Obama-linked group moves to block Trump voting commission from collecting data

Obama-linked group moves to block Trump voting commission from collecting data
© Getty

A group of lawyers who served in former President Obama's administration has moved for a temporary injunction against President Trump's voter fraud commission, seeking to block it from accessing voter roll data from all 50 states.

The Protect Democracy Project, headed by two former associate White House counsels to Obama, claimed in court documents first reported by McClatchy Wednesday that Trump's voter fraud probe caused an "immediate blow to the proper functioning of our democracy" by requesting the data without following proper legal procedures.

"We're going to be arguing that it's going to be vital for the court to take action right away," Protect Democracy attorney Larry Schwartztol told the news service.


"We're going to be saying to the court there’s an urgency to stop whatever damage the commission is already doing, while the court makes an ultimate decision about what the outcome of the case is," he added.

According to the group, the Trump administration violated federal law by giving the group insufficient time to mobilize the public against its actions. Court filings also warn that the voter roll requests "may increase the vulnerability of voter registration systems to hackers" and are having a chilling effect on legal voters.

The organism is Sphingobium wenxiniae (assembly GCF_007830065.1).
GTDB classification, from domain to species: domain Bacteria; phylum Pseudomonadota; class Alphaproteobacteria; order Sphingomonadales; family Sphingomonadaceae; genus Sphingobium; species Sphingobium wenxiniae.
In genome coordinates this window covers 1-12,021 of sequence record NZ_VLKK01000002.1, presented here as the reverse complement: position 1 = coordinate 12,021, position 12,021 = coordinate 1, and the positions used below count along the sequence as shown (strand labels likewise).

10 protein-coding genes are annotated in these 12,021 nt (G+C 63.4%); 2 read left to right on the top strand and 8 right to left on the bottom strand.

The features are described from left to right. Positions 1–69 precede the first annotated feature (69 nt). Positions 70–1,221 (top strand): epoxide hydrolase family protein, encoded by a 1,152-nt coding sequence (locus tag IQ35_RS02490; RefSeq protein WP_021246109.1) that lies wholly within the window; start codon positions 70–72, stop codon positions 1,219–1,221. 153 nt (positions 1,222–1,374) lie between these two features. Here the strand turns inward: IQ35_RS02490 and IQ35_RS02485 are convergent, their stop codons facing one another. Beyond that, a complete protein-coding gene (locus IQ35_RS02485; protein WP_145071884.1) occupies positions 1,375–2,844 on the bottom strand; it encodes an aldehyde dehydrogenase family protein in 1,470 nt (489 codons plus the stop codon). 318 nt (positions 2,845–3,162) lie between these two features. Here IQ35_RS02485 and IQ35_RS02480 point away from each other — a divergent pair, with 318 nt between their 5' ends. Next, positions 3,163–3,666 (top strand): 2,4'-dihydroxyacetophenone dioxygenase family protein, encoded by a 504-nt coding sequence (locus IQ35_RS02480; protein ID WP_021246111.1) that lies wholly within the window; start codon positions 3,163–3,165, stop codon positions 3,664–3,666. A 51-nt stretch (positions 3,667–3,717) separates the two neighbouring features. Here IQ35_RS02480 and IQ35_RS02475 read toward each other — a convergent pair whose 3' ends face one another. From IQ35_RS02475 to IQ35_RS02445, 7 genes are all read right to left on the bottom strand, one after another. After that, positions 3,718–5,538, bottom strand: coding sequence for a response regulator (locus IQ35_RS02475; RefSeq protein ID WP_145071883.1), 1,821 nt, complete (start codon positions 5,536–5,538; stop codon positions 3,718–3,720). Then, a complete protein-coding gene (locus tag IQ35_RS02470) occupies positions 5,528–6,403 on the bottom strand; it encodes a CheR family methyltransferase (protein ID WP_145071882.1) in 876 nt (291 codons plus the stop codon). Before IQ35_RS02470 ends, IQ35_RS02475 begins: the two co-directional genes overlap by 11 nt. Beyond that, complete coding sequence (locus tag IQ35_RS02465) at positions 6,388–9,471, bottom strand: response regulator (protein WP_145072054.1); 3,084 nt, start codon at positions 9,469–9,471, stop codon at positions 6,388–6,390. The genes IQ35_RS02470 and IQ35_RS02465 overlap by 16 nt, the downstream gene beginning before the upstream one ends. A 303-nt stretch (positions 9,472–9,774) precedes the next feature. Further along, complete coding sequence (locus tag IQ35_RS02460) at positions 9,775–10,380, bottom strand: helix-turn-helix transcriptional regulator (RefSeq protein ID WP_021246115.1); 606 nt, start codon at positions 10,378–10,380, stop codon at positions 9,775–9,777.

"The mere specter of the Commission’s data-collection has caused thousands of citizens to de-register from their states’ voter rolls — an immediate blow to the proper functioning of our democracy," court documents filed by Protect Democracy read.

Trump's voter fraud commission was founded to investigate the president's unfounded claim that Hillary ClintonHillary Diane Rodham ClintonHillary Clinton to Trump ahead of Putin summit: 'Do you know which team you play for?' 10 things we learned from Peter Strzok's congressional testimony Get ready for summit with no agenda and calculated risks MORE won the popular vote due to millions of illegal votes cast in the 2016 election. The panel, formed in May, is headed by Vice President Pence and Kansas Secretary of State Kris Kobach.